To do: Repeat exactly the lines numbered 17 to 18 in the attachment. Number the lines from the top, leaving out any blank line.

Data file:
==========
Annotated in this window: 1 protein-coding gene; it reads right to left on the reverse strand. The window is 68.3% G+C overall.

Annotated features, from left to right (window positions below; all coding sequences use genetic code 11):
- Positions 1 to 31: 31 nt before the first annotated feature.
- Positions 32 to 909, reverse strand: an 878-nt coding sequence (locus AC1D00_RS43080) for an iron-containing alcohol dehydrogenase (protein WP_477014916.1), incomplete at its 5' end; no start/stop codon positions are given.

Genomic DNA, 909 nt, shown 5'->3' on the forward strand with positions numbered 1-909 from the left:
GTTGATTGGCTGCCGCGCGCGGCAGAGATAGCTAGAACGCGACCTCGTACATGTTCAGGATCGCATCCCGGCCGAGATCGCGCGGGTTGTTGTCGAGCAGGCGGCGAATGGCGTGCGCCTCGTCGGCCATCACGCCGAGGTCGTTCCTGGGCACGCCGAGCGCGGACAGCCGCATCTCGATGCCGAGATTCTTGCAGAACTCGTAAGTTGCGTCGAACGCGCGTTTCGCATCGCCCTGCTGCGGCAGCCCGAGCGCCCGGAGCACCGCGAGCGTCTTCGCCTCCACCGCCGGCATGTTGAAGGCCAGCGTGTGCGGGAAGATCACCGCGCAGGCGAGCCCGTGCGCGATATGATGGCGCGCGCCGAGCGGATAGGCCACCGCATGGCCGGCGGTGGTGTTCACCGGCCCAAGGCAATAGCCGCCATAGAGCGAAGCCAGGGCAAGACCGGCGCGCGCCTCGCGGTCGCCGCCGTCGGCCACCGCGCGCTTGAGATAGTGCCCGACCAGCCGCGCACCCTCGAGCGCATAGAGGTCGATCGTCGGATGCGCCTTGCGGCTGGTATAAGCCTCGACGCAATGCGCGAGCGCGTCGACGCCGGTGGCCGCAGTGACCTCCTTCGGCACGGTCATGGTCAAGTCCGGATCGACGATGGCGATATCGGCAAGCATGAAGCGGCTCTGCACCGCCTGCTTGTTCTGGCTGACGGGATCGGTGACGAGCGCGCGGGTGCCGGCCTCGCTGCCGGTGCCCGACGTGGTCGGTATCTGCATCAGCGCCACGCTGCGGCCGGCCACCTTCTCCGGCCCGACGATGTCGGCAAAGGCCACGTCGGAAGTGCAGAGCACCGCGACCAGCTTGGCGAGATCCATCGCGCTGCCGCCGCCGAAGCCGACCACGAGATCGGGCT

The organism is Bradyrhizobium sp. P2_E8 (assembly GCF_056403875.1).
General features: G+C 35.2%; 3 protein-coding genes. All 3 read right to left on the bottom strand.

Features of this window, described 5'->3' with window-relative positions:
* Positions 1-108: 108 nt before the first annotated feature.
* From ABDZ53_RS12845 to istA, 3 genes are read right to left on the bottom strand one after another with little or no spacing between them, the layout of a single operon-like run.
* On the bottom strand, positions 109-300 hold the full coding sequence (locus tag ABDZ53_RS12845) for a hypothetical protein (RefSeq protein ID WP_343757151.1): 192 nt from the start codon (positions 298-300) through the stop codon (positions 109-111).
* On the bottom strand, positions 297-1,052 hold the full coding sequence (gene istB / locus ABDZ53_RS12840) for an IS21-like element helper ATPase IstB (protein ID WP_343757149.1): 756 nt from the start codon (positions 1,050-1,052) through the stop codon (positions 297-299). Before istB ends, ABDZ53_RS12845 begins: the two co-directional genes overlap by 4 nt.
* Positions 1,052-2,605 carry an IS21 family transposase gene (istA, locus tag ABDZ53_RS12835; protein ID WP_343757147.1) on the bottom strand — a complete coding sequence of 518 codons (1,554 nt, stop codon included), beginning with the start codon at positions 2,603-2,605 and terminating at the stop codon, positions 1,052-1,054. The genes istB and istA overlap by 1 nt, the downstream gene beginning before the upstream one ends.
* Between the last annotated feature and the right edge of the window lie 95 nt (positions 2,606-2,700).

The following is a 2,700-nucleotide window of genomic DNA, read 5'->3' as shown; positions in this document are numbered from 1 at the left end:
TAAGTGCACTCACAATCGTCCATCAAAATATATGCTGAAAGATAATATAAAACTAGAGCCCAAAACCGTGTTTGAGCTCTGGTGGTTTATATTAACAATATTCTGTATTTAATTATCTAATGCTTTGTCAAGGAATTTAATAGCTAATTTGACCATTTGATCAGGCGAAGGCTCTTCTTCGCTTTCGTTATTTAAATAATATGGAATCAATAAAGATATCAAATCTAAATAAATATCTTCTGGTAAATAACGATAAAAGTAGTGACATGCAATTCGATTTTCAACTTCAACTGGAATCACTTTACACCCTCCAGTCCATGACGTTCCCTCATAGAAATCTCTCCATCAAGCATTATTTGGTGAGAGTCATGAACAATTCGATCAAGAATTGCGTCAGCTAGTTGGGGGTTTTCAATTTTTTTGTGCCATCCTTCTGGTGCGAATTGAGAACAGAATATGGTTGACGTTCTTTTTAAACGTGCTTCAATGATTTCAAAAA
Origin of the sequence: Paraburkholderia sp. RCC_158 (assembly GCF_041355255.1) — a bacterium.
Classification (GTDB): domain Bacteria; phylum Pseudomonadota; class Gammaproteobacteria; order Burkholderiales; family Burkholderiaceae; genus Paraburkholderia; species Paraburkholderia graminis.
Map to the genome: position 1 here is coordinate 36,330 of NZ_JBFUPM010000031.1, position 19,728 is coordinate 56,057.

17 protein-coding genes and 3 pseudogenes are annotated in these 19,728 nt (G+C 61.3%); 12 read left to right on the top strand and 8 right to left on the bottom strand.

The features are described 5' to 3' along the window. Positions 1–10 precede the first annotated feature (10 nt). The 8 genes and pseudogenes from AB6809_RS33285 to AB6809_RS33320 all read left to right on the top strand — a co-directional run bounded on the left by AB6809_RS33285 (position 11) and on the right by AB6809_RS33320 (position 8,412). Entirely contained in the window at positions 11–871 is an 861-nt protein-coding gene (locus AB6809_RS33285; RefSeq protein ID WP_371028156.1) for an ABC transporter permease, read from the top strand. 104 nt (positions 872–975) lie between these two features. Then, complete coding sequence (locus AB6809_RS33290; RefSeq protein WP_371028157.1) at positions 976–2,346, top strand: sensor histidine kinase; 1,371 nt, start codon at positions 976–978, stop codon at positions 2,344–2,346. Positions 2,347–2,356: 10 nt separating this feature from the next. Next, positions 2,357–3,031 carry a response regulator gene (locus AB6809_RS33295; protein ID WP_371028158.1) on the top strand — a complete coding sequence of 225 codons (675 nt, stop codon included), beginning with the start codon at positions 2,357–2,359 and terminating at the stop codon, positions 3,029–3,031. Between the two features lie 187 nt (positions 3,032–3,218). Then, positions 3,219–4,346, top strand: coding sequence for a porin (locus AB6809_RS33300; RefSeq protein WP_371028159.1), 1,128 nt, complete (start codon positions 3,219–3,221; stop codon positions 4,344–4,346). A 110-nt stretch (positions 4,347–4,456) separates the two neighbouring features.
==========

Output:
TAAGTGCACTCACAATCGTCCATCAAAATATATGCTGAAAGATAATATAAAACTAGAGCCCAAAACCGTGTTTGAGCTCTGGTGGTTTATATTAACAATATTCTGTATTTAATTATCTAATGCTTTGTCAAGGAATTTAATAGCTAATTTGACCATTTGATCAGGCGAAGGCTCTTCTTCGCTTTCGTTATTTAAATAATATGGAATCAATAAAGATATCAAATCTAAATAAATATCTTCTGGTAAATAACGATAAAAGTAGTGACATGCAATTCGATTTTCAACTTCAACTGGAATCACTTTACACCCTCCAGTCCATGACGTTCCCTCATAGAAATCTCTCCATCAAGCATTATTTGGTGAGAGTCATGAACAATTCGATCAAGAATTGCGTCAGCTAGTTGGGGGTTTTCAATTTTTTTGTGCCATCCTTCTGGTGCGAATTGAGAACAGAATATGGTTGACGTTCTTTTTAAACGTGCTTCAATGATTTCAAAAA
Origin of the sequence: Paraburkholderia sp. RCC_158 (assembly GCF_041355255.1) — a bacterium.